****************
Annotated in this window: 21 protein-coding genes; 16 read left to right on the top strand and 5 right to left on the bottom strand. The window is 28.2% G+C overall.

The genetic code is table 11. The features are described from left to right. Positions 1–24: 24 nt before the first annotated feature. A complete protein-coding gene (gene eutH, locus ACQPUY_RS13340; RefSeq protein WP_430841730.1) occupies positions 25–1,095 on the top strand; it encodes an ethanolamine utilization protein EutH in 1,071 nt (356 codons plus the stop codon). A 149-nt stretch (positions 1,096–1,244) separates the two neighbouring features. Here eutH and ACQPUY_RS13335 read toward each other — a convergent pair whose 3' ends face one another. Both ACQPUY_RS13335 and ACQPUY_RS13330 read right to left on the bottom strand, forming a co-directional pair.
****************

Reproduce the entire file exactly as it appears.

Annotated in this window: 21 protein-coding genes; 16 read left to right on the top strand and 5 right to left on the bottom strand. The window is 28.2% G+C overall.

The genetic code is table 11. The features are described from left to right. Positions 1–24: 24 nt before the first annotated feature. A complete protein-coding gene (gene eutH, locus ACQPUY_RS13340; RefSeq protein WP_430841730.1) occupies positions 25–1,095 on the top strand; it encodes an ethanolamine utilization protein EutH in 1,071 nt (356 codons plus the stop codon). A 149-nt stretch (positions 1,096–1,244) separates the two neighbouring features. Here eutH and ACQPUY_RS13335 read toward each other — a convergent pair whose 3' ends face one another. Both ACQPUY_RS13335 and ACQPUY_RS13330 read right to left on the bottom strand, forming a co-directional pair.